According to Article 76(5) of the CSL, “Personal information refers to all kinds of information recorded by electronic or other means that can, independently or in combination with other information, identify natural persons’ personal information, including but not limited to, natural persons’ name, dates of birth, ID numbers, personal biological identification information, addresses, and telephone numbers etc.”  Article 15 of the second draft of the Draft Measures expands this definition slightly to include correspondence and communication contact information, account numbers and passwords, property status, and location and activity information.

The CSL does not define important data.  The Draft Measures, however, does.  According to Article 15 of the second draft of the Draft Measures, “Important data refers to data closely related to national security, economic development and societal and public interests”.  An updated, second draft of the Information Security Technology – Guidelines for Data Cross-Border Transfer Security Assessment (For Public Comment) (In Chinese: 信息安全技术 – 数据出境安全评估指南 (征求意见稿)) (“Draft Guidelines”), an important guiding document which supplements the Draft Measures,provides a more specific definition of important data, as well as comprehensive examples of important data in 27 industries and sectors.

Security Assessment for Cross-Border Data Transfers

Article 6 of the second draft of the Draft Measures requires Network Operators to “conduct security assessments of cross-border data transfers according to the types, amount and importance of the cross-border data transfer”.  Under the second draft of the Draft Measures, and set out specifically in section 4 of the Draft Guidelines, there are two types of security assessments: (1) self-assessments; and (2) assessments carried out by the competent industry regulator or regulatory authority.  Article 8 of the second draft of the Draft Measures requires Network Operators to conduct a self-assessment before transferring data overseas to determine:

  1. The legality, legitimacy and necessity of the transfer;
  2. The quantity, scope, type, and level of sensitivity of the personal information to be transferred, and whether data subjects have consented to such transfers;
  3. The quantity, scope, type, and level of sensitivity of the important data to be transferred;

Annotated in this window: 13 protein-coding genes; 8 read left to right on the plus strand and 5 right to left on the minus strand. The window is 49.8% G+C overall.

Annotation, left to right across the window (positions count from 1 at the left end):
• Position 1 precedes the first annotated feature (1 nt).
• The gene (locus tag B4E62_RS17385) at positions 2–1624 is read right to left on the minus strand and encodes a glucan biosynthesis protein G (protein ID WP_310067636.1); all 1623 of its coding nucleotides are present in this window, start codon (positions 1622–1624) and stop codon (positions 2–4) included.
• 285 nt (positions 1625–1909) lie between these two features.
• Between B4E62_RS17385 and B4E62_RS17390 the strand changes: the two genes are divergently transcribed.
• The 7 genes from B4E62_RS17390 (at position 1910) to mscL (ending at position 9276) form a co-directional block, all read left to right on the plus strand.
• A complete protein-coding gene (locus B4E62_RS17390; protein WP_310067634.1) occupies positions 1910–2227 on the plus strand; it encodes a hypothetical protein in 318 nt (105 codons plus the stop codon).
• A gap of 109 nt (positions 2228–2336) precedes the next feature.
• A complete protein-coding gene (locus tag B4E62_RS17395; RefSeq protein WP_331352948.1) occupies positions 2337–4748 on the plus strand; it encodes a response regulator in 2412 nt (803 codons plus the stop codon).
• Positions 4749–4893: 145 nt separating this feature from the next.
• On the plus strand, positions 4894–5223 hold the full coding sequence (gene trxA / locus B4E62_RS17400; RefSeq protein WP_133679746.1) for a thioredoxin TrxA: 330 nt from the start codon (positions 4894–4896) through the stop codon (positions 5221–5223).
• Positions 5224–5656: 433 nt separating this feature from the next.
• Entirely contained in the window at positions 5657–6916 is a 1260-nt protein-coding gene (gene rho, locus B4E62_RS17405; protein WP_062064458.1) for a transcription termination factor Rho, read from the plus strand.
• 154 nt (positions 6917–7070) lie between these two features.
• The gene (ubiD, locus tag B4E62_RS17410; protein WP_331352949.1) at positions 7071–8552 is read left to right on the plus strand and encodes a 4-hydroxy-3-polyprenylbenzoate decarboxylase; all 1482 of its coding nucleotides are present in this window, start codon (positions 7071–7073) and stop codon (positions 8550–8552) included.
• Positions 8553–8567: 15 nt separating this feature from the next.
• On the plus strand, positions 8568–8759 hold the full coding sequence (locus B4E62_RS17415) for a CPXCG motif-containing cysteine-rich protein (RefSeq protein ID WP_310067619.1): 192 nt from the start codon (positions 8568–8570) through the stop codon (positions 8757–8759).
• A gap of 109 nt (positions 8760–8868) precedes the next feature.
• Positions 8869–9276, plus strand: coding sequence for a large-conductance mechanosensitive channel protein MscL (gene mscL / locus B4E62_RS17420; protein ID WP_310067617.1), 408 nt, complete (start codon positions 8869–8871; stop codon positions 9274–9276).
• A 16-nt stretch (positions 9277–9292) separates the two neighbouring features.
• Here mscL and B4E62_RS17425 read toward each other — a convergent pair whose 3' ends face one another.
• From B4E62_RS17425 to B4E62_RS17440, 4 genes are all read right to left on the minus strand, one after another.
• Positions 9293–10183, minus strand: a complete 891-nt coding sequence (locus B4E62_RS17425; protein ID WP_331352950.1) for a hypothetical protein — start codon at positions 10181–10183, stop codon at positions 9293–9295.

4. The security capabilities, measures and environment of the data recipient;
  5. The risk of data leakage, damage, falsification or misuse of data after the transfer overseas and subsequent re-transfer; and
  6. The possible risks to national security, public interests, and individual rights.

According to section 4.2.6 of the Draft Guidelines, Network Operators are required to prepare a report following the completion of the self-assessment, and this should be retained for at least two years.

Under Article 7 of the second draft of the Draft Measures, a security assessment must be conducted by the relevant regulatory authority where the transfer involves:

  1. Data containing or accumulatively containing personal information of more than 500,000 individuals;
  2. Data related to nuclear facilities, chemical biology, national defense or military, population and healthcare etc.;
  3. Data related to large-scale engineering activities, the marine environment, sensitive geographical information;
  4. Data related to the cybersecurity information of key information infrastructure, such as system vulnerabilities and security protection measures;
  5. Other factors that may potentially affect China’s national security, and public interests.

It’s worth nothing that two criteria for the security assessment needing to be conducted by an industry regulator/regulatory authority were removed from the first draft of the Draft Measures: (1) data transfers exceeding 1,000GB; and (2) transfers involving the provision of personal information and important data to overseas recipients from KII Operators.


Failure to comply with the CSL can result in harsh penalties for both violating companies and the directly responsible manager(s) or person(s) in charge.  Legal liabilities are specified in Article 59 through to Article 75 of the CSL.  For Network Operators, fines range from RMB 10,000 to 500,000, and for the directly responsible manager(s) or person(s) in charge, from RMB 5,000 and 100,000, depending on the article breached.  KII Operators, however, are subject to harsher penalties, and can be fined between RMB 50,000 and 1,000,000, and the directly responsible manager(s) or person(s) in charge, between RMB 10,000 and 100,000, depending on the article breached.  Additionally, penalties for all entities regulated under the CSL may also include the suspension of business operations, having the relevant business licenses or permits revoked, and potentially even being detained and serving a period of detention.

Concluding Remarks

While the CSL has already come into force, the Draft Measures, the Draft Guidelines and the Draft Regulation are still in draft form and haven’t yet been officially enacted.  With respect to the Draft Measures, while the second draft is the most up to date version available publically, and while reference has been made to a third draft by other industry sources, it is possible that there is an even more recent version which has not yet been released to the public.  As a result, there will still be uncertainty with regards to data localization and cross-border data transfers until the Draft Measures, the Draft Guidelines and the Draft Regulation are finalized.  It is expected that they will be finalized soon, and therefore both foreign and domestic Chinese companies should keep up to date with these legislative developments and prepare themselves for compliance with the new rules.